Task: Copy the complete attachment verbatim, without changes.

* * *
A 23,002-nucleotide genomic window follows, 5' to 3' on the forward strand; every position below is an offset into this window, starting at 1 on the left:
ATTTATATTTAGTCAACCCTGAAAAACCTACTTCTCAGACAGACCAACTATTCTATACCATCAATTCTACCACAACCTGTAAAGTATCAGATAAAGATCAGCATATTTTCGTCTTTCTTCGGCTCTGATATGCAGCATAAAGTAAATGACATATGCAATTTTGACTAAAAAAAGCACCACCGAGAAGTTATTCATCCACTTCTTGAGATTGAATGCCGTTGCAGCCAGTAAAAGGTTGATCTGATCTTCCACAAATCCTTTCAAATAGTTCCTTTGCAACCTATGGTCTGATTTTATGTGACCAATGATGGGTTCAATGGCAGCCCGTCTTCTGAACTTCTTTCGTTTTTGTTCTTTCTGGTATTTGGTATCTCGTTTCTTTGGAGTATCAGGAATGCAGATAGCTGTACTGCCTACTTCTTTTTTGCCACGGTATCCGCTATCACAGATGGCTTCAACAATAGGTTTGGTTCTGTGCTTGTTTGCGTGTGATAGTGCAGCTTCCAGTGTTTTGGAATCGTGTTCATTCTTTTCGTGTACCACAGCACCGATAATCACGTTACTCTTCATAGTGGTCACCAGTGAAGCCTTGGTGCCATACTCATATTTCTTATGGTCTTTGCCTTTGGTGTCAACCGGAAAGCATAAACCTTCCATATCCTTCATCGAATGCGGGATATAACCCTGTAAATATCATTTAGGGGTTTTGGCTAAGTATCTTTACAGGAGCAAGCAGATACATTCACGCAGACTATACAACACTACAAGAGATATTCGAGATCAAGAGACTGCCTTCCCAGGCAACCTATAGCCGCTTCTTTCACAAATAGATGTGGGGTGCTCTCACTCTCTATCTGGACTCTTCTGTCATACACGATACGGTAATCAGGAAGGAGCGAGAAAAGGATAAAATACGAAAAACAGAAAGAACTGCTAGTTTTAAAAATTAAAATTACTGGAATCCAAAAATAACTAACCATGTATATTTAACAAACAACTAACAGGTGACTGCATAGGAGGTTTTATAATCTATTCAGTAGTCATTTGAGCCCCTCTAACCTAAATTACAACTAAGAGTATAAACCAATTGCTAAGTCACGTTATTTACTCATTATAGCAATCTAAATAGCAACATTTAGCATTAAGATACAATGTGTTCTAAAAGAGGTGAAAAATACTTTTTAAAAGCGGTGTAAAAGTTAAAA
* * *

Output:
A 23,002-nucleotide genomic window follows, 5' to 3' on the forward strand; every position below is an offset into this window, starting at 1 on the left:
ATTTATATTTAGTCAACCCTGAAAAACCTACTTCTCAGACAGACCAACTATTCTATACCATCAATTCTACCACAACCTGTAAAGTATCAGATAAAGATCAGCATATTTTCGTCTTTCTTCGGCTCTGATATGCAGCATAAAGTAAATGACATATGCAATTTTGACTAAAAAAAGCACCACCGAGAAGTTATTCATCCACTTCTTGAGATTGAATGCCGTTGCAGCCAGTAAAAGGTTGATCTGATCTTCCACAAATCCTTTCAAATAGTTCCTTTGCAACCTATGGTCTGATTTTATGTGACCAATGATGGGTTCAATGGCAGCCCGTCTTCTGAACTTCTTTCGTTTTTGTTCTTTCTGGTATTTGGTATCTCGTTTCTTTGGAGTATCAGGAATGCAGATAGCTGTACTGCCTACTTCTTTTTTGCCACGGTATCCGCTATCACAGATGGCTTCAACAATAGGTTTGGTTCTGTGCTTGTTTGCGTGTGATAGTGCAGCTTCCAGTGTTTTGGAATCGTGTTCATTCTTTTCGTGTACCACAGCACCGATAATCACGTTACTCTTCATAGTGGTCACCAGTGAAGCCTTGGTGCCATACTCATATTTCTTATGGTCTTTGCCTTTGGTGTCAACCGGAAAGCATAAACCTTCCATATCCTTCATCGAATGCGGGATATAACCCTGTAAATATCATTTAGGGGTTTTGGCTAAGTATCTTTACAGGAGCAAGCAGATACATTCACGCAGACTATACAACACTACAAGAGATATTCGAGATCAAGAGACTGCCTTCCCAGGCAACCTATAGCCGCTTCTTTCACAAATAGATGTGGGGTGCTCTCACTCTCTATCTGGACTCTTCTGTCATACACGATACGGTAATCAGGAAGGAGCGAGAAAAGGATAAAATACGAAAAACAGAAAGAACTGCTAGTTTTAAAAATTAAAATTACTGGAATCCAAAAATAACTAACCATGTATATTTAACAAACAACTAACAGGTGACTGCATAGGAGGTTTTATAATCTATTCAGTAGTCATTTGAGCCCCTCTAACCTAAATTACAACTAAGAGTATAAACCAATTGCTAAGTCACGTTATTTACTCATTATAGCAATCTAAATAGCAACATTTAGCATTAAGATACAATGTGTTCTAAAAGAGGTGAAAAATACTTTTTAAAAGCGGTGTAAAAGTTAAAA